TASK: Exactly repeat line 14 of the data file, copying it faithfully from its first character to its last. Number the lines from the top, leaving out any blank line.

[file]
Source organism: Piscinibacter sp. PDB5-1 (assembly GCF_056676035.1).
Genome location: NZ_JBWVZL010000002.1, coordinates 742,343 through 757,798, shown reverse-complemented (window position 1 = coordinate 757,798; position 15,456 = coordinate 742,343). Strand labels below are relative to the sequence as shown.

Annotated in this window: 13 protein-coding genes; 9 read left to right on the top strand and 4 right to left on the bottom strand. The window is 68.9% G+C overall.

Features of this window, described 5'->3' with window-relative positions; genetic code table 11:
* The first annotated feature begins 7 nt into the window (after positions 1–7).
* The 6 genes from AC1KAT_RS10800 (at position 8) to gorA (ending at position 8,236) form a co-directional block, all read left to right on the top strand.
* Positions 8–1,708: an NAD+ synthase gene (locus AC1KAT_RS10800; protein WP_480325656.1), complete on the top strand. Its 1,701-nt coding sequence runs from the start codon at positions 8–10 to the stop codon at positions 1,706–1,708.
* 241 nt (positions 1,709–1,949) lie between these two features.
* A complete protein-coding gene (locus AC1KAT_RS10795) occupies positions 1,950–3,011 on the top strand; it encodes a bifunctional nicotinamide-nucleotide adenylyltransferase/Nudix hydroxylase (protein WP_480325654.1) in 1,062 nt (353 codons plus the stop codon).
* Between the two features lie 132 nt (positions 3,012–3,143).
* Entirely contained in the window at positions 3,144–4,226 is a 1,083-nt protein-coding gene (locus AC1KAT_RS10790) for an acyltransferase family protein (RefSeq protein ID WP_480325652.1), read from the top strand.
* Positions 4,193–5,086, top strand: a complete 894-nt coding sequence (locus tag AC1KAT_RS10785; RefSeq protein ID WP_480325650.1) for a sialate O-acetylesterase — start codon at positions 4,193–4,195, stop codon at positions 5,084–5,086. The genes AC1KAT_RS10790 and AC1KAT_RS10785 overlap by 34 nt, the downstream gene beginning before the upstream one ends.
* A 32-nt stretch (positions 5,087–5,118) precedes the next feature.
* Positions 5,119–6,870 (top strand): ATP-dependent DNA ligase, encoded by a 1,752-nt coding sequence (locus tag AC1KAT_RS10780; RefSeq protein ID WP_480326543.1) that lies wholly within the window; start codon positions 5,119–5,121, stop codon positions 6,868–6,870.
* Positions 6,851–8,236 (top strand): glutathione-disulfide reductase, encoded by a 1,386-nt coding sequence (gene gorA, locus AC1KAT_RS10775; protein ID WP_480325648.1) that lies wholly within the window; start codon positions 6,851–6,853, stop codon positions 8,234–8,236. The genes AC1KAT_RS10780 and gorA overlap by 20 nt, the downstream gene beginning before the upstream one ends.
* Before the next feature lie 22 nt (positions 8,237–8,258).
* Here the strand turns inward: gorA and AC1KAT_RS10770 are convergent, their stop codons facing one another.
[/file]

* Positions 5,119–6,870 (top strand): ATP-dependent DNA ligase, encoded by a 1,752-nt coding sequence (locus tag AC1KAT_RS10780; RefSeq protein ID WP_480326543.1) that lies wholly within the window; start codon positions 5,119–5,121, stop codon positions 6,868–6,870.